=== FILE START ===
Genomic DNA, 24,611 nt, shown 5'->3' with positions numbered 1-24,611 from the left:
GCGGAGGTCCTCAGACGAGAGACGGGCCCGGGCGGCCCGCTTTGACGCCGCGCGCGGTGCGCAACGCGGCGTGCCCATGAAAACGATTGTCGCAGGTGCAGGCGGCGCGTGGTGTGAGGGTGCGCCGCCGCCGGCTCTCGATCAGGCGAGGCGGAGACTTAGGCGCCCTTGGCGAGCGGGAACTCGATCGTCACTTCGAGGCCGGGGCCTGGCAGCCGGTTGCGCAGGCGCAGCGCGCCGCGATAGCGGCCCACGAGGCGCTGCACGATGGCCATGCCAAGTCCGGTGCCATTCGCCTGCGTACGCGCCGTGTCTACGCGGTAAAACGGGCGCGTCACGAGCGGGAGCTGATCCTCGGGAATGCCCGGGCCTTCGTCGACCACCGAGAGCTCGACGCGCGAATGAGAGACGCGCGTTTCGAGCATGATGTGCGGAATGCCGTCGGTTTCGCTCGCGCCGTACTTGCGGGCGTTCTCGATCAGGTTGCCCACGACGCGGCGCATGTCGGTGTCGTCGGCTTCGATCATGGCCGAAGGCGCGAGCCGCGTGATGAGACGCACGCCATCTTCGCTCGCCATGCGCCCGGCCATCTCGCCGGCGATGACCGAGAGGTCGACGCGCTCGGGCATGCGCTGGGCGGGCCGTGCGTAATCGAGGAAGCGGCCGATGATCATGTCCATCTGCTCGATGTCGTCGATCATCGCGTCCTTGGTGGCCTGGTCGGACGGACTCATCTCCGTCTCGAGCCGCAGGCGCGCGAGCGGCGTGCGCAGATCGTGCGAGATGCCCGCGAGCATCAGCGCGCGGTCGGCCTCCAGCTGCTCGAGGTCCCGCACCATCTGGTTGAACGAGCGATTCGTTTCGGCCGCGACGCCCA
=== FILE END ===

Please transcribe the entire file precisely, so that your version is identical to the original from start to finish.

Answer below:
Genomic DNA, 24,611 nt, shown 5'->3' with positions numbered 1-24,611 from the left:
GCGGAGGTCCTCAGACGAGAGACGGGCCCGGGCGGCCCGCTTTGACGCCGCGCGCGGTGCGCAACGCGGCGTGCCCATGAAAACGATTGTCGCAGGTGCAGGCGGCGCGTGGTGTGAGGGTGCGCCGCCGCCGGCTCTCGATCAGGCGAGGCGGAGACTTAGGCGCCCTTGGCGAGCGGGAACTCGATCGTCACTTCGAGGCCGGGGCCTGGCAGCCGGTTGCGCAGGCGCAGCGCGCCGCGATAGCGGCCCACGAGGCGCTGCACGATGGCCATGCCAAGTCCGGTGCCATTCGCCTGCGTACGCGCCGTGTCTACGCGGTAAAACGGGCGCGTCACGAGCGGGAGCTGATCCTCGGGAATGCCCGGGCCTTCGTCGACCACCGAGAGCTCGACGCGCGAATGAGAGACGCGCGTTTCGAGCATGATGTGCGGAATGCCGTCGGTTTCGCTCGCGCCGTACTTGCGGGCGTTCTCGATCAGGTTGCCCACGACGCGGCGCATGTCGGTGTCGTCGGCTTCGATCATGGCCGAAGGCGCGAGCCGCGTGATGAGACGCACGCCATCTTCGCTCGCCATGCGCCCGGCCATCTCGCCGGCGATGACCGAGAGGTCGACGCGCTCGGGCATGCGCTGGGCGGGCCGTGCGTAATCGAGGAAGCGGCCGATGATCATGTCCATCTGCTCGATGTCGTCGATCATCGCGTCCTTGGTGGCCTGGTCGGACGGACTCATCTCCGTCTCGAGCCGCAGGCGCGCGAGCGGCGTGCGCAGATCGTGCGAGATGCCCGCGAGCATCAGCGCGCGGTCGGCCTCCAGCTGCTCGAGGTCCCGCACCATCTGGTTGAACGAGCGATTCGTTTCGGCCGCGACGCCCA